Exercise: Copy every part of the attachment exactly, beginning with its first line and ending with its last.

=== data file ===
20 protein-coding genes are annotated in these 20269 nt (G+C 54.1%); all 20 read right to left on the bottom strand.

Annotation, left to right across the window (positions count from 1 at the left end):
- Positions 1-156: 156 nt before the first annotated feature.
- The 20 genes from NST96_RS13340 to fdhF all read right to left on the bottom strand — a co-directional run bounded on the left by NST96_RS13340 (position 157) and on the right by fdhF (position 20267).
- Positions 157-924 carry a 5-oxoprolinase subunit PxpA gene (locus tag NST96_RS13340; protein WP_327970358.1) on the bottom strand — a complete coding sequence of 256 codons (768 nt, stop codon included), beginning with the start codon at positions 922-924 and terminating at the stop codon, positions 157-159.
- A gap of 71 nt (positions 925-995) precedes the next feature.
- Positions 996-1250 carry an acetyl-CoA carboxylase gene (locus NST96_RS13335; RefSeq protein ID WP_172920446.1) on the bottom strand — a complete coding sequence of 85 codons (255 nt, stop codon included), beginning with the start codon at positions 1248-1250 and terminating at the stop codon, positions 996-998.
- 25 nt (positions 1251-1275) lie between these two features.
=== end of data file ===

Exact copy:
20 protein-coding genes are annotated in these 20269 nt (G+C 54.1%); all 20 read right to left on the bottom strand.

Annotation, left to right across the window (positions count from 1 at the left end):
- Positions 1-156: 156 nt before the first annotated feature.
- The 20 genes from NST96_RS13340 to fdhF all read right to left on the bottom strand — a co-directional run bounded on the left by NST96_RS13340 (position 157) and on the right by fdhF (position 20267).
- Positions 157-924 carry a 5-oxoprolinase subunit PxpA gene (locus tag NST96_RS13340; protein WP_327970358.1) on the bottom strand — a complete coding sequence of 256 codons (768 nt, stop codon included), beginning with the start codon at positions 922-924 and terminating at the stop codon, positions 157-159.
- A gap of 71 nt (positions 925-995) precedes the next feature.
- Positions 996-1250 carry an acetyl-CoA carboxylase gene (locus NST96_RS13335; RefSeq protein ID WP_172920446.1) on the bottom strand — a complete coding sequence of 85 codons (255 nt, stop codon included), beginning with the start codon at positions 1248-1250 and terminating at the stop codon, positions 996-998.
- 25 nt (positions 1251-1275) lie between these two features.